Olin B. Lewis (1861 – 1936)

Judge Olin Lewis

Olin Bailey Lewis was born on March 12, 1861 in Weyauwega, Wisconsin. He graduated from Omro High School in 1879 and entered the University of Wisconsin the same year.  He taught school to support himself during this time, including as a chemistry instructor at the University. During this time he also married Della Barnett in 1885, and they eventually had one son and two daughters. He graduated from the University of Wisconsin in 1889. After being admitted to the bar he came to St. Paul and formed a law partnership with Oscar Hallam

Lewis was nominated and elected to the St. Paul City Council in 1894. In this capacity he formally represented the city at the launching of the ocean liner “St. Paul.”  In 1896 he was also a member of what became known as the “retrenchment committee,” which was committed to reducing government expenditures and revaluing the City’s real property.  The movement ultimately reduced the valuation of property of St. Paul by $30,000,000.  Lewis was nominated for a Ramsey County District Judgeship in 1896, and was elected that same year.  Under Lewis’s direction as senior judge, the Ramsey Judicial District likewise gained a widespread reputation for docket efficiency, but Lewis’s page on history is not for his efforts to reduce government expense.  His most notable case as a judge was the double murder trials of Gottschalk and Williams, wherein both were sentenced to hang.  Gottschalk committed suicide before his execution, but Williams’ execution was the botched hanging which ultimately led to Minnesota ending capital punishment.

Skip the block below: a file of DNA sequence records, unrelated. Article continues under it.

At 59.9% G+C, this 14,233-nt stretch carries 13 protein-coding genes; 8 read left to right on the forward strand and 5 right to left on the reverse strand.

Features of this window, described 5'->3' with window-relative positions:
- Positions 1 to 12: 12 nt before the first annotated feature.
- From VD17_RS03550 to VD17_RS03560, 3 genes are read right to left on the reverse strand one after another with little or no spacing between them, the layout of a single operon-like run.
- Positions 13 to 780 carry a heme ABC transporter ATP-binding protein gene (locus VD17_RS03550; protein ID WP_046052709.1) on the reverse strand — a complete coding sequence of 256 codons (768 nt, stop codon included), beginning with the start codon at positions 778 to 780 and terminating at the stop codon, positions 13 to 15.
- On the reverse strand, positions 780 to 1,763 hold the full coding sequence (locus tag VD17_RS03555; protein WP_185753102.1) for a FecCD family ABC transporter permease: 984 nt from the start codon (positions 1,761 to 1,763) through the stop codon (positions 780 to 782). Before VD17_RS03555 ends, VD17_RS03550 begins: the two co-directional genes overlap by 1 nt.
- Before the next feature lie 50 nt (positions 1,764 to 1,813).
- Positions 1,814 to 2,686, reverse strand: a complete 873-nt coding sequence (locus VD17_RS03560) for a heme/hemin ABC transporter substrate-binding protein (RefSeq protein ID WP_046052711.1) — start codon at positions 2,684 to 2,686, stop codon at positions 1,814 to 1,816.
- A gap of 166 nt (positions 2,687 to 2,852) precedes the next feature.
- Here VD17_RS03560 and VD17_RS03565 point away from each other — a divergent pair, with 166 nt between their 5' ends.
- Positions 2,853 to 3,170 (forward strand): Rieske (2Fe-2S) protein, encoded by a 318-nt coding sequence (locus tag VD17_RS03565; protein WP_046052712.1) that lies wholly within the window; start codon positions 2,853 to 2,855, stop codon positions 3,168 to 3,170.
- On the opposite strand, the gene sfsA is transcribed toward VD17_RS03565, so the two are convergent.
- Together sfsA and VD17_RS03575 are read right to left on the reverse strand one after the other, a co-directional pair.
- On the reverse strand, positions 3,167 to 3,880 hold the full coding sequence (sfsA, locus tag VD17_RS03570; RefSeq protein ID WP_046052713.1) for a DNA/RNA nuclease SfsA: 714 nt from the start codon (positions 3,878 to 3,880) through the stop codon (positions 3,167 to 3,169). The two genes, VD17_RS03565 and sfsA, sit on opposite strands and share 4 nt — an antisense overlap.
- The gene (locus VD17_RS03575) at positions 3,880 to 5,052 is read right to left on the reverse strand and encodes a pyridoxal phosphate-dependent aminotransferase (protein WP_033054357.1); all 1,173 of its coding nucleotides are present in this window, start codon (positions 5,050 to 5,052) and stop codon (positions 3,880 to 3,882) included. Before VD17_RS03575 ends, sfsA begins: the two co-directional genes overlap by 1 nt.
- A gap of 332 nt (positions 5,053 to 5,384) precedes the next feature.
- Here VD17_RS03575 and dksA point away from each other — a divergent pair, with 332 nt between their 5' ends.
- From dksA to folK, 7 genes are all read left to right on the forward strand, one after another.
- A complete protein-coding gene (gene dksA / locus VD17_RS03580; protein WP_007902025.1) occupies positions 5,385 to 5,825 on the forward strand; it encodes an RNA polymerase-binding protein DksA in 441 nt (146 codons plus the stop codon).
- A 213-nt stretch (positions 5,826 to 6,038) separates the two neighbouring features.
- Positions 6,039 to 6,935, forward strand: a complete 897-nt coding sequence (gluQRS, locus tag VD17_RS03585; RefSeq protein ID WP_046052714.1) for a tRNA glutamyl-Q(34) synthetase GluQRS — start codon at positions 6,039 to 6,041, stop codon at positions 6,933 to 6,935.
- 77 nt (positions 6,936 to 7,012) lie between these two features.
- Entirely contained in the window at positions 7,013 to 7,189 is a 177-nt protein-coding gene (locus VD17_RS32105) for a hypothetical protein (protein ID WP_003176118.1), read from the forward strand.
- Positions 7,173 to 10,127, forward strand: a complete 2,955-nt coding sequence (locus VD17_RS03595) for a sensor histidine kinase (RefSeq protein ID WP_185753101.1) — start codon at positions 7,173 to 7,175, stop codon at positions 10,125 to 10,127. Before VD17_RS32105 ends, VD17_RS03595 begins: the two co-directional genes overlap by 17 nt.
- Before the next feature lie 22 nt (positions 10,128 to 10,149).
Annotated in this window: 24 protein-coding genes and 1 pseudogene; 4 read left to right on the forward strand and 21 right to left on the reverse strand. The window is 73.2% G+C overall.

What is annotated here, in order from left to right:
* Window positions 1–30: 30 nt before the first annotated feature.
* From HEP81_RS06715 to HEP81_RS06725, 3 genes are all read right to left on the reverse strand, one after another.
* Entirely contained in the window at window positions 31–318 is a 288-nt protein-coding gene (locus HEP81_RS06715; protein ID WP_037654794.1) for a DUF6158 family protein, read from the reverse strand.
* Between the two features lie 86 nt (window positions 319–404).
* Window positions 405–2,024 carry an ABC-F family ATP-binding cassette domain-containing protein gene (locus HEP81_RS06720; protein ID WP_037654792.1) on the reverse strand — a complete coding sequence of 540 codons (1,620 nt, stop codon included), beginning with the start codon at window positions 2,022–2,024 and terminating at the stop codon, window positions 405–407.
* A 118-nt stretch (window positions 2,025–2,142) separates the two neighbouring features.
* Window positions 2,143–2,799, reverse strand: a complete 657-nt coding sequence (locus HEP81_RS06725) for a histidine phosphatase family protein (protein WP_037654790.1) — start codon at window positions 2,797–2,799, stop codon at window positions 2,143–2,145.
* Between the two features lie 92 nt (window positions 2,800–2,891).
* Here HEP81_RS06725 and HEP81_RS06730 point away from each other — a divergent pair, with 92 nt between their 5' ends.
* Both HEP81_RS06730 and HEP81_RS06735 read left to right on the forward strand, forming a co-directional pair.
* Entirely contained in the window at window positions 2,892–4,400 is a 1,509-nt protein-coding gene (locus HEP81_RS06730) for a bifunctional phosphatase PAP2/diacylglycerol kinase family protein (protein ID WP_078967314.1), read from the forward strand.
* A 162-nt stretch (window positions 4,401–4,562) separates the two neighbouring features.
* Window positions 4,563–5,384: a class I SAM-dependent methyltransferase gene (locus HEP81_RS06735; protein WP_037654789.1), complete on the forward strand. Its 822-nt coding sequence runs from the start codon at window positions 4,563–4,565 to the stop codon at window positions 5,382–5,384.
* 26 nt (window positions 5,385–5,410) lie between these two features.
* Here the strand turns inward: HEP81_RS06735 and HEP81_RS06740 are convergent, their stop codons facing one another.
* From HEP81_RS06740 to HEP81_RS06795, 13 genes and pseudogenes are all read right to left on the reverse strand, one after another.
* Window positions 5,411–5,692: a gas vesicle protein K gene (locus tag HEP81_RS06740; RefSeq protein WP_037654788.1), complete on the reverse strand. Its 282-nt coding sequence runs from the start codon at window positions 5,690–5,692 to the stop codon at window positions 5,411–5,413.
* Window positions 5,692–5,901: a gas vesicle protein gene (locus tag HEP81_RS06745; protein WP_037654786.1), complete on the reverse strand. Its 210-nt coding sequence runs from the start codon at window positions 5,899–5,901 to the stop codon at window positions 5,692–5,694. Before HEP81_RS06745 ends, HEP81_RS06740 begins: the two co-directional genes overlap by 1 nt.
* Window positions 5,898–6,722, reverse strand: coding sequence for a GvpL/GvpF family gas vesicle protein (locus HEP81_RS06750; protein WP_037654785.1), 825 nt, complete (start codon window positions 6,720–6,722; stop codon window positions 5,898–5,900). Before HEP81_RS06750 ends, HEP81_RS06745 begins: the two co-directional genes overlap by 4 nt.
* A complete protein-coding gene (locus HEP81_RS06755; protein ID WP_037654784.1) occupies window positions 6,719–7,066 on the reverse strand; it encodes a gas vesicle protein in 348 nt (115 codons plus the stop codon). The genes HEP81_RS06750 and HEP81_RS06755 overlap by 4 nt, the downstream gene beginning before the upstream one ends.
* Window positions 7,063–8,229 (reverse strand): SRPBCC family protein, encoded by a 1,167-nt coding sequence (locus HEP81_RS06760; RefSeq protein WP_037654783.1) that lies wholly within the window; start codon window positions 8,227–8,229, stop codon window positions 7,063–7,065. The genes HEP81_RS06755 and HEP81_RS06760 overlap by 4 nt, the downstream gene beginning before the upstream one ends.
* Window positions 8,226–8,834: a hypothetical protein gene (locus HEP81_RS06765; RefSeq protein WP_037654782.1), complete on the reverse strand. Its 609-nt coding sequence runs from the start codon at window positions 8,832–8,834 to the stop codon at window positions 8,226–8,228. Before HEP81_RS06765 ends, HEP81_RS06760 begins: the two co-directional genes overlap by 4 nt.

Judge Lewis retired in 1929. He had been ill and applied to the governor for this retirement with a note from his doctor. He stated in his application that he had “become incapacitated physically from performing the duties of my office.”  The doctor’s note also indicated that Lewis suffered a stroke the previous November, leaving him brain damaged and his left arm and leg paralyzed.  Judge Olin Lewis died on March 28, 1936.

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Other Sources:

“The Bench and Bar of Saint Paul” p. 34-36, (1897).  http://www.minnesotalegalhistoryproject.org/assets/St.%20P%20B&B%20(1897).pdf

J.D. Bessler, Legacy of Violence: Lynch Mobs and Execution in Minnesota, p. 141-160 (2003).

E.V. Smalley, A History of the Republican Party from its Organization to the Present Time to Which is Added a Political History of Minnesota from a Republican Point of View and Biographical Sketches of Leading Minnesota Republicans, p. 276-277, E.V. Smalley  (1986).

Olin B. Lewis, Judge Here for 30 Years, Dies.  St. Paul Dispatch, March 28, 1936.

 

So You’re NOT a Kid…Or Are You?

teenaged girlThe same legal issues that snag adults can just as easily snag minors.  But answers and solutions might be different simply because of the age factor.   If you are an adult seeking expungment of a criminal record, being a minor at the time of the offense could bear on the expungment remedy available.  Working a job when you are a minor has special limitations and caveats.   You might earn a paycheck, but your tax obligations may boil down to whether or not someone else claims you as a dependent.

In Minnesota you are an adult if you are eighteen years old,  but where do you stand if you are under 18 and on your own?  For instance, do you always need parental consent for medical treatment?  If you are living on your own you may be able to consent to your own treatments.  If you have been married or have given birth, you may also consent to treatments for you or for that of your minor child, plus you are responsible for the payments of such.   See this brochure from www.mncasa.org for more information about minors and medical treatments.